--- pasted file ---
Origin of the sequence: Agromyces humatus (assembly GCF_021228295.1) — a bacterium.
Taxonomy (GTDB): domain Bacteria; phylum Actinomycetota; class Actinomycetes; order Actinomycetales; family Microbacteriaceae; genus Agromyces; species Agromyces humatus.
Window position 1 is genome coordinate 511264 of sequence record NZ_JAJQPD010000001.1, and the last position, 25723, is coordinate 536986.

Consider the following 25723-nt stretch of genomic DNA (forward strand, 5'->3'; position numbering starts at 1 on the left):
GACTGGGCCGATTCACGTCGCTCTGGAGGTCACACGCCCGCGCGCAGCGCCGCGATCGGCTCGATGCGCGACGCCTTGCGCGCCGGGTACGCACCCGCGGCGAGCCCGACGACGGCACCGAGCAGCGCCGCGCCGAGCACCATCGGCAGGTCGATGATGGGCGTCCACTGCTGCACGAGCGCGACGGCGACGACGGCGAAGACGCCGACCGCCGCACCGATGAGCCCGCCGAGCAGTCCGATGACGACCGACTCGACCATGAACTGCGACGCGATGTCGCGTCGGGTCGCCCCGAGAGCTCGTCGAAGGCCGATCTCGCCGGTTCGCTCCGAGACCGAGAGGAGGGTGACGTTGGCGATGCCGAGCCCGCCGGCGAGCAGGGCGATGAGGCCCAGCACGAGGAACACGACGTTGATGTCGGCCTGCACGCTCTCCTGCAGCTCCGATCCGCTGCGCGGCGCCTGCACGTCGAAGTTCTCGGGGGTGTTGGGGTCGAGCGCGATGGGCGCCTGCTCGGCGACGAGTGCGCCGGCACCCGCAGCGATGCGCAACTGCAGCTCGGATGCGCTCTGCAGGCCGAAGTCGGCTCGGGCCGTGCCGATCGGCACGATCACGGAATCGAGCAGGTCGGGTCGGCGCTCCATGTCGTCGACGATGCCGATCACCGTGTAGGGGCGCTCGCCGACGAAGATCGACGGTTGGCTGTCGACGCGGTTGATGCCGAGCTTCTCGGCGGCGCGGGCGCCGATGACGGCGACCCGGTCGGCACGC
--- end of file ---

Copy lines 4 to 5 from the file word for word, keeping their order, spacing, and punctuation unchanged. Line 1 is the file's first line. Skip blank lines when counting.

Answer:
Consider the following 25723-nt stretch of genomic DNA (forward strand, 5'->3'; position numbering starts at 1 on the left):
GACTGGGCCGATTCACGTCGCTCTGGAGGTCACACGCCCGCGCGCAGCGCCGCGATCGGCTCGATGCGCGACGCCTTGCGCGCCGGGTACGCACCCGCGGCGAGCCCGACGACGGCACCGAGCAGCGCCGCGCCGAGCACCATCGGCAGGTCGATGATGGGCGTCCACTGCTGCACGAGCGCGACGGCGACGACGGCGAAGACGCCGACCGCCGCACCGATGAGCCCGCCGAGCAGTCCGATGACGACCGACTCGACCATGAACTGCGACGCGATGTCGCGTCGGGTCGCCCCGAGAGCTCGTCGAAGGCCGATCTCGCCGGTTCGCTCCGAGACCGAGAGGAGGGTGACGTTGGCGATGCCGAGCCCGCCGGCGAGCAGGGCGATGAGGCCCAGCACGAGGAACACGACGTTGATGTCGGCCTGCACGCTCTCCTGCAGCTCCGATCCGCTGCGCGGCGCCTGCACGTCGAAGTTCTCGGGGGTGTTGGGGTCGAGCGCGATGGGCGCCTGCTCGGCGACGAGTGCGCCGGCACCCGCAGCGATGCGCAACTGCAGCTCGGATGCGCTCTGCAGGCCGAAGTCGGCTCGGGCCGTGCCGATCGGCACGATCACGGAATCGAGCAGGTCGGGTCGGCGCTCCATGTCGTCGACGATGCCGATCACCGTGTAGGGGCGCTCGCCGACGAAGATCGACGGTTGGCTGTCGACGCGGTTGATGCCGAGCTTCTCGGCGGCGCGGGCGCCGATGACGGCGACCCGGTCGGCACGC